You don’t have to travel far from Newport Beach to find people focused on the future of air quality — we travelled to AQMD Headquarters yesterday where we saw a glimpse of monitoring’s exciting future.
Neither Los Angeles nor Orange County meet regulated thresholds for ozone and particulate matter, and that’s a challenge, but it’s only a part of the driving forces at work with emerging technology that some see as a game-changer.
New technology will empower individuals and increase public awareness like never before.
Picture a future when we’ll make decisions based on personal air quality monitoring.
- Parents could choose schools based on air quality.
- People might decide where to live by checking their personal air toxics sensor.
- Athletes could avoid areas with bad local toxics
- Politicians would have nowhere to hide when it comes to air quality concerns
- Take the family out for a wood-fired pizza? Maybe not if the sensor picks up wood smoke air toxics.
The California Air Pollution Control Officers Association recently brought together regional air quality regulators, public health experts, university researchers, EPA environmental experts, data gurus, and business and community members to look at next generation air quality measuring. Their seminar, “My Air Quality: Using Sensors to Know What’s in Your Air,” attracted a crowd.
HabitatMap’s Michael Heimbinder presented his company’s mapping tools for environmental tracking
With all that energy in the room, who wouldn’t believe we’re on the verge of a new age of air quality awareness. Are you breathing Air Toxics (particulate matter, benzene and lead) or Climate Forcers (carbon dioxide, methane, black carbon)? Just ask your personal air quality sensor.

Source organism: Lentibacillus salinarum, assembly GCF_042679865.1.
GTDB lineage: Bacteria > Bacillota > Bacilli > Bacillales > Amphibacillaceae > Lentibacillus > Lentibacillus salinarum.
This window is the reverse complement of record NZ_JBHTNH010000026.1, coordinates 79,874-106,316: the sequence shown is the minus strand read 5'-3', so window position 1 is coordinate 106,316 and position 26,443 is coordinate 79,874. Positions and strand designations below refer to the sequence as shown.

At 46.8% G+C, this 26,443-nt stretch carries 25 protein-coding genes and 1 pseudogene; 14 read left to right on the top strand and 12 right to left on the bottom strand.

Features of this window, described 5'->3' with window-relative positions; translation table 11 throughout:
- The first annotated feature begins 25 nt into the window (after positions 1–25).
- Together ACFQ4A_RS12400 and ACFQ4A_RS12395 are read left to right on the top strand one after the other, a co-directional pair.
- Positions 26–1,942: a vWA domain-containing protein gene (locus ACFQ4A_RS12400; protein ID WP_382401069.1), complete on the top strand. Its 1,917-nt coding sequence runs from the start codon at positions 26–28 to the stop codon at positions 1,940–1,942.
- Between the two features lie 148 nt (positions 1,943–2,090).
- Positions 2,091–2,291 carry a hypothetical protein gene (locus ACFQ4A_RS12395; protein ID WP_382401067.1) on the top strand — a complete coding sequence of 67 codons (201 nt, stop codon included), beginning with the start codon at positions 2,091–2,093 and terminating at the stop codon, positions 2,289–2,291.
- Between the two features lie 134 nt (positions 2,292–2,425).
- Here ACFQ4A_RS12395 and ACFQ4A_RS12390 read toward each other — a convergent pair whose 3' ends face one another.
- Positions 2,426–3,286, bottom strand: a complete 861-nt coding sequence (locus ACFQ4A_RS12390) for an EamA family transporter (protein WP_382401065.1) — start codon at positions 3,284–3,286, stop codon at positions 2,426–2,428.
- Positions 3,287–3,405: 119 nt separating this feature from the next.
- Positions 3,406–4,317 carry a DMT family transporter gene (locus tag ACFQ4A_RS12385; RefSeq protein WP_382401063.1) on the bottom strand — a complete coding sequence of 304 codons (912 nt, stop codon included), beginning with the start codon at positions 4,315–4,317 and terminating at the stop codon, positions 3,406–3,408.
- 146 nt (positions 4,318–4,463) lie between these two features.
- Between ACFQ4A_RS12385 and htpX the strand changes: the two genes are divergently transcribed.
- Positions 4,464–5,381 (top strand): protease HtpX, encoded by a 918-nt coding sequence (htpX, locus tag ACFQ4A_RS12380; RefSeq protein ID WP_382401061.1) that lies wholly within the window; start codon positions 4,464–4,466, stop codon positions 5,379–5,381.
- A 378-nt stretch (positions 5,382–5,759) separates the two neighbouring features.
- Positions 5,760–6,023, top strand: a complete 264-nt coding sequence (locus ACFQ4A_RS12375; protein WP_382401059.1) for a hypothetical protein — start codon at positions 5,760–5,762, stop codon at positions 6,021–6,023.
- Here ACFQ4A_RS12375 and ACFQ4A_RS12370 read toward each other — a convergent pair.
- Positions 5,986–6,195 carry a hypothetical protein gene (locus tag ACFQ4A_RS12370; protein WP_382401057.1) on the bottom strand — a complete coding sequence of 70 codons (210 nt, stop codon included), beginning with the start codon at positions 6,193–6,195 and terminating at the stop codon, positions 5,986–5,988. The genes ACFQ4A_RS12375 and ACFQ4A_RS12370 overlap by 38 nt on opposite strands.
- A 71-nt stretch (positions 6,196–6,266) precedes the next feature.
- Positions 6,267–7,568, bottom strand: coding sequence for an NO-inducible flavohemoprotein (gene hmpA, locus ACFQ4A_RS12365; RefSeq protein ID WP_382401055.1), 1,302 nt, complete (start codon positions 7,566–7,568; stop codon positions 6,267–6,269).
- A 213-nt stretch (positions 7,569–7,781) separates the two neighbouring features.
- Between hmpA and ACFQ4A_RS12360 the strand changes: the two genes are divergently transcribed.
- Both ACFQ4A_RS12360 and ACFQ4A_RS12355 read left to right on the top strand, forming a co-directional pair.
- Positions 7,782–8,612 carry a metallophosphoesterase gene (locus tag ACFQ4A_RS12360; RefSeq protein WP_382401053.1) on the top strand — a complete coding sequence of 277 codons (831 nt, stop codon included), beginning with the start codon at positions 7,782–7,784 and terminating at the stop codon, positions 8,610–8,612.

What if your smart phone was also an air quality monitor?
Sensor technology that can measure what you’re breathing is exploding. Will Google Glass have an influence? The marketplace is eagerly responding to a need to know what’s in the air. Air Quality agencies now offer an impressive collaboration to guide the public’s understanding of reliability, data interpretation, and best use of new technology.
The South Coast Air Quality Management District is leading the way with a new Sensor Testing Center, AQ–SPEC. Someday soon you may be able to borrow an air quality sensor from their lending library of personal monitoring equipment. They plan to test emerging technology and assist consumers with choosing sensors and interpreting data.
Back in Newport Beach a few foolish politicians still believe they can dismiss air quality concerns from beach bonfires. They don’t realize the future will be leaving them behind — it’s inevitable. Kids in elementary school will have an app. Parents in Huntington Beach will realize that their kids are breathing air toxics at the public beach. Athletes will demand smoke-free air. Breathers will be empowered.
Welcome to the dawn of a new age of air quality awareness.